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The Left-Handed Hummingbird

Rating Votes
10
13%
1
9
38%
3
8
38%
3
7
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0
6
13%
1
5
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4
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3
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Average Rating
8.4
Votes
8
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User Rating:
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Reviewed By: newt5996Review Date: 5/28/16 7:55 pm
1 out of 1 found this review helpful.

After watching every Doctor Who story televised so far and several audio dramas I came up with a theory that when Doctor Who is written by a woman and there is little to no executive interference it is going to be a great story. The only stories written by women that have been bad were Daleks in Manhattan/Evolution of the Daleks and The Woman Who Lived which both had interference from the showrunner. I’m talking about this because The Left-Handed Hummingbird is the first Virgin New Adventure written by a woman and it fits in with my theory very nicely. Kate Orman’s debut novel involves an alien device that has fallen to Earth in the time of the Aztecs causing a genetic mutation to amplify the powers of the brain to a select few with a genetic mutation. It has infected an Aztec warrior, the titular Hummingbird, who has been able to extend his life indefinitely and it is up to the Doctor, Ace and Benny along with Christian Alvarez to stop him from taking over the world.





The first thing that strikes you about this novel is just how much of an expansive tale this is. Much like Cat’s Cradle: Warhead, the setting is always changing location and time as we see the Hummingbird’s origins to his eventual defeat. Once the story gets going around page ten it doesn’t stop for air as the Doctor continues to change his plans as he works out the mystery of the note Christian left him in 1994. The story implements what the Third Doctor said about straight lines not being the most interesting way to get to two points as there are diversions that lead the Doctor astray. Now this would normally be a problem in a story, but they do eventually come together and tie back into the plot. They also allow Orman to explore the character of Ace and Bernice as she switches to other people’s perspectives at different times. Explore she does as we really get inside the companions’ heads as they are both put through a ringer psychologically from hallucinations to violent outbursts. Orman also puts in some great comedic moments between the Doctor, Ace and Benny, my favorite being when the Doctor calls for a conference which brings up images of the three of them huddling together while Christian looks on in confusion.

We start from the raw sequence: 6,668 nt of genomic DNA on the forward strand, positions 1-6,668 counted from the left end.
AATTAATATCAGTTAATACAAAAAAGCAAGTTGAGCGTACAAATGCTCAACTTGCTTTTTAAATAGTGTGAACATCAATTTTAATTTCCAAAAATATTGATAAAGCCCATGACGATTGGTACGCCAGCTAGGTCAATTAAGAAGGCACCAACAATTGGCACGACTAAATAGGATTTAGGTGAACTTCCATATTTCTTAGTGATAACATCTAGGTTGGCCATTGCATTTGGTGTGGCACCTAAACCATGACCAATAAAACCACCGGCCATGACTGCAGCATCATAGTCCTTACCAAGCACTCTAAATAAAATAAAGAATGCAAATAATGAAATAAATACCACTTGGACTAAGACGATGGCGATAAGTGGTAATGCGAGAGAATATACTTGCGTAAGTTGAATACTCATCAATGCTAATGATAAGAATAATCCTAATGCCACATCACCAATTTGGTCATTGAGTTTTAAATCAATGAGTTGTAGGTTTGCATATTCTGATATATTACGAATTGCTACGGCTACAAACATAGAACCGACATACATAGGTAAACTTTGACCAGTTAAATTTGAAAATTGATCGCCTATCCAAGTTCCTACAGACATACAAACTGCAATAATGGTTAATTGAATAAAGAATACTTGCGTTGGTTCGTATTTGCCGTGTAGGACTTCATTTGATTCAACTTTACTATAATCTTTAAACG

The villain of this piece is the titular Hummingbird who much like the titular character in Dracula doesn’t really appear much until the end of the novel, but his presence is felt. This is especially in apparent during the sequences taking place in the time of the Aztecs. The climax where he is defeated is also great as the tension is ramped up and the setting is shifted to the Titanic on that night in April when it was sunk. Christian is also a really good supporting character as you see him grow and shrink when we meet him at different points in his time stream.





If I had to complain about this novel is that the constant changing perspectives can be extremely confusing especially when it happens in the middle of a page. The other supporting characters are a bit bland with the exception of Lieutenant Macbeth who ends up capturing and torturing the Doctor for information and tying into the plot. Macbeth is where most of Orman’s energy went when writing the novel’s middle sections.